I was in Traverse City one summer; at the Hotel's water edge was a duck with plastic ring wrapped around his beak. I was told that it was there for at least a day. The duck was frantic and trying to remove it. Several hours later...someone was finally able to get it off...(Photo is of duck with six-pack rings caught on head)
START COLLECTING OLD ATHLETIC SHOES
Put out notices and containers—and start collecting!!!
Ever thrown out a pair of worn-out athletic shoes? Did you know that IT TAKES ABOUT 1,000 YEARS for those sneakers to biodegrade? Wondering what to do with the ones you've already got? RECYCLE THEM.
Every year, millions of pairs of athletic shoes are thrown away, not only wasting landfill space, but wasting tons of reusable material. Since 1993 Nike has been running a program called Reuse-a-Shoe. Since 1990, they've used over 25 million pairs of athletic shoes to create sports surfaces. It’s part of the "Let Me Play" campaign, one of Nike’s longest-running environmental and community programs, where worn-out athletic shoes of any brand are collected, processed and recycled into material USED IN SPORT SURFACES like basketball courts, tennis courts, athletic fields, running tracks and playgrounds for young people around the world.
For information visit their website.
To keep recycling equipment running smoothly, there are guidelines:
• Athletic shoes only (any brand)
• No shoes containing metal
• No cleats or dress shoes
• No wet or damp shoes
PLAN A RECYCLING EFFORT...
- Contact an agency to see if it would be willing to remove your items for recycling. Find out how they must be sorted and stored.
- Collect and recycle everything you can.
- Donate the proceeds if you turn recycled items in for cash.
- Contact for publicity; perhaps others will join the recycling effort!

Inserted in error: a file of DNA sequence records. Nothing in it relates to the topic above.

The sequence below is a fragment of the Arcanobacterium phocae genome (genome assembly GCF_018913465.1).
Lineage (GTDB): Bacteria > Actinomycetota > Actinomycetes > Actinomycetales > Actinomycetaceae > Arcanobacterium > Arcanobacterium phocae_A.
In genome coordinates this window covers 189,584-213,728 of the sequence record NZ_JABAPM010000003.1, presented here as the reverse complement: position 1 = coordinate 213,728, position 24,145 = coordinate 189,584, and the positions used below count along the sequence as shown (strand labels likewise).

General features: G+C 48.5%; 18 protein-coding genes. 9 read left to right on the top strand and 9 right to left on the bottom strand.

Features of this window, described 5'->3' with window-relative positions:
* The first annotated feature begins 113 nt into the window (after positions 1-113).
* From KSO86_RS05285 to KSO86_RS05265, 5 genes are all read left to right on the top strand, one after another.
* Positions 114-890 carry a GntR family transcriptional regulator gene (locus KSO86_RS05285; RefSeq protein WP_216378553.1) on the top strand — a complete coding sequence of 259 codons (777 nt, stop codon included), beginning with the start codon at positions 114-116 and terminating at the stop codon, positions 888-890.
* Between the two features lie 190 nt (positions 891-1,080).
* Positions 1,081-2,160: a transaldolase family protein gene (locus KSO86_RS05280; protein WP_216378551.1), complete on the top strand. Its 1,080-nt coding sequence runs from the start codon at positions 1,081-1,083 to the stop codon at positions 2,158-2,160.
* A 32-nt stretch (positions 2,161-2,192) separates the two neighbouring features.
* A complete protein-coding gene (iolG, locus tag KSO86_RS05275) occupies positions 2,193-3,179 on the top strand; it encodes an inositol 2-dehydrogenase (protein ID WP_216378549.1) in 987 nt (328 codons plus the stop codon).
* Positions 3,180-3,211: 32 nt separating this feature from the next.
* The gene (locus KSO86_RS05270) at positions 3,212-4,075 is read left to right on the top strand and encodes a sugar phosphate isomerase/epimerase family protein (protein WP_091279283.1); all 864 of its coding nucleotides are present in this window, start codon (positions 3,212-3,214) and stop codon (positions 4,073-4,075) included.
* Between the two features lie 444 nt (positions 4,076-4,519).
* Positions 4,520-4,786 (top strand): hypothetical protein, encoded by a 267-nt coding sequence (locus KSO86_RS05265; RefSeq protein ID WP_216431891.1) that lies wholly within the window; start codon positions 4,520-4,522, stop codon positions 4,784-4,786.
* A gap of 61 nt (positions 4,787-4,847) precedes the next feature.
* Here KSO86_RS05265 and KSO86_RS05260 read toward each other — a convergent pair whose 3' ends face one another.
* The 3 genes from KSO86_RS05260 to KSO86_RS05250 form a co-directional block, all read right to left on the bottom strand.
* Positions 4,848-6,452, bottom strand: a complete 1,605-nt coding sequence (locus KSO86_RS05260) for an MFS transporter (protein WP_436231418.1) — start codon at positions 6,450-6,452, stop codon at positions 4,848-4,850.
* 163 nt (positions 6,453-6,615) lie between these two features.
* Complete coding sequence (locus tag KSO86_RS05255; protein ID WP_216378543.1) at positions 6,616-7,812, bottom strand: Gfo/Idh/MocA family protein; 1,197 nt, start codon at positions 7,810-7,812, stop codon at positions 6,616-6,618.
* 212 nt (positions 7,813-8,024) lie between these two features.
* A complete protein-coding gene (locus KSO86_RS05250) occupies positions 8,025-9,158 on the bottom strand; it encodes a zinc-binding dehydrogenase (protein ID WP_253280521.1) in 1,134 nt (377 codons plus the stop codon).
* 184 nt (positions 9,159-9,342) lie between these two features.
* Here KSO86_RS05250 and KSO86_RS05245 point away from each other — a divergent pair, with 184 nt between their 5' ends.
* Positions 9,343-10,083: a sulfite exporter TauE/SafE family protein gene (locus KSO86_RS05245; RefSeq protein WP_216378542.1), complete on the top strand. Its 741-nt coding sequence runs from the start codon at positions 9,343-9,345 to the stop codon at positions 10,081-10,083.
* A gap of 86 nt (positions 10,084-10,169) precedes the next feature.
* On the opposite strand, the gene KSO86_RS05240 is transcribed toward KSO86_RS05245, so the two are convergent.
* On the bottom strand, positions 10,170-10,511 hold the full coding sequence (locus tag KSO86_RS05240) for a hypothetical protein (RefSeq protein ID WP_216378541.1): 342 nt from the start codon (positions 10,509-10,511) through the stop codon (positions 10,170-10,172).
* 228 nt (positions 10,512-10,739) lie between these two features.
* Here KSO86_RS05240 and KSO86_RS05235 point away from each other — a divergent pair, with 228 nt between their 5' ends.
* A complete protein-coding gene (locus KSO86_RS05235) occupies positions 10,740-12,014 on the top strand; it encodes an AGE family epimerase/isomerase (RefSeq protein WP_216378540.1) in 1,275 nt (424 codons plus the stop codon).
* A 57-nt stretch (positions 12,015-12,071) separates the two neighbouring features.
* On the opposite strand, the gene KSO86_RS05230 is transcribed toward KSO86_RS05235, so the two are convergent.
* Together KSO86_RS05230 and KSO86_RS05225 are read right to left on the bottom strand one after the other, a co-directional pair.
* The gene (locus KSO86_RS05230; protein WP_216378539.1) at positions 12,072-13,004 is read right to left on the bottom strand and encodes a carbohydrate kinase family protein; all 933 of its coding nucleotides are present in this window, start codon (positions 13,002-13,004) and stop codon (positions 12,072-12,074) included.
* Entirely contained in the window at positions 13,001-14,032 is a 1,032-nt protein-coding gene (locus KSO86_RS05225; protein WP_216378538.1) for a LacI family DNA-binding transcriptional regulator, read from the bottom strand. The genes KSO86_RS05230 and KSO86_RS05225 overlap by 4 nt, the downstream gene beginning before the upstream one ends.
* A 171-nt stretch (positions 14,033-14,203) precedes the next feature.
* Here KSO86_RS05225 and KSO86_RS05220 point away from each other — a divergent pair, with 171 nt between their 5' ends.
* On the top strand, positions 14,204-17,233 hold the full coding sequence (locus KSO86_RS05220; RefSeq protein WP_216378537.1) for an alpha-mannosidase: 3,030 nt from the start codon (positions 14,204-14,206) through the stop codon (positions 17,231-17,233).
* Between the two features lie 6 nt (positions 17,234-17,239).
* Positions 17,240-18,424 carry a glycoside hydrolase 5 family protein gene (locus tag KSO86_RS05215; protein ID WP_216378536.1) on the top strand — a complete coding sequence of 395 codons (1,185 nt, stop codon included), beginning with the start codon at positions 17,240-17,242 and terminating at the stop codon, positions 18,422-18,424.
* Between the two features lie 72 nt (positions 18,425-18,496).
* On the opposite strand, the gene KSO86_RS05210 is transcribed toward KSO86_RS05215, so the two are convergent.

Set a Collection Goal and Keep Track on a posted litter-meter.
Be sure all wear protective disposable gloves.
WASTE WATCHERS! Introduce recycling to your school by having youth set up a recycling bin for paper in your program area. Ask school officials to set up bins in the cafeteria for plastic, aluminum and glass. Students can help educate their schoolmates about recycling by designing posters that describe what can and cannot be place in each recycling bin.
ADOPT SOME RAINFOREST…
Collect money (Coins for the Rainforest) and “adopt” a bit of Rain Forest. 2500 square feet can be purchased from Arborday website for $10.00 in the program section of the aborday site. Just search Rainforest Rescue. ***Place containers about the building and office/lounge areas. Be sure to put an article in your newsletter and promote the project verbally and with posters.
SET THE MOOD for Earth& Green Activities with Music! Any of these ' songs, would be wonderful used during 'Earth Week' or for a Nature Theme! Learn the words to such songs as This Land is Your Land and use others as background and listening music!
• The Three R’s (Reduce, Reuse, Recycle) by Jack Johnson
• Green, Green Grass of Home by Tom Jones
• Earth Song by Michael Jackson
• What a Wonderful World by Louis Armstrong
• This Land is Your Land by Woody Guthrie
• And The Green Grass Grows All Around by Traditional
• Down to Earth from Wall-E by Peter Gabriel
• Moondance by Van Morrison
• Garden Song by John Denver
• Sunshine On My Shoulders by John Denver
• Mother Earth by Neil Young and Crazy Horse
• The Flower That Shattered The Stone by John Denver
• Emergency on Planet Earth by Jamiroquai
• Planet Earth by Duran Duran
• Edelweiss from The Sound of Music
• Moon River by Henry Mancini
• Wildwood Flower by The Carter Family
• Where Have All The Flowers Gone? by The Kingston Trio
• Cross The Green Mountain by Bob Dylan
• Planet Earth by Prince
• Red River Valley by Traditional
• River Flows In You by Yiruma
• Where The River Shannon Flows by James I. Russell
• Moonlight Serenade by Glenn Miller
• Mother Earth, Sister Moon by Carol Klose
• Moonlight Sonata by Beethoven
Many ideas from other categories will also work with older youth. Check out: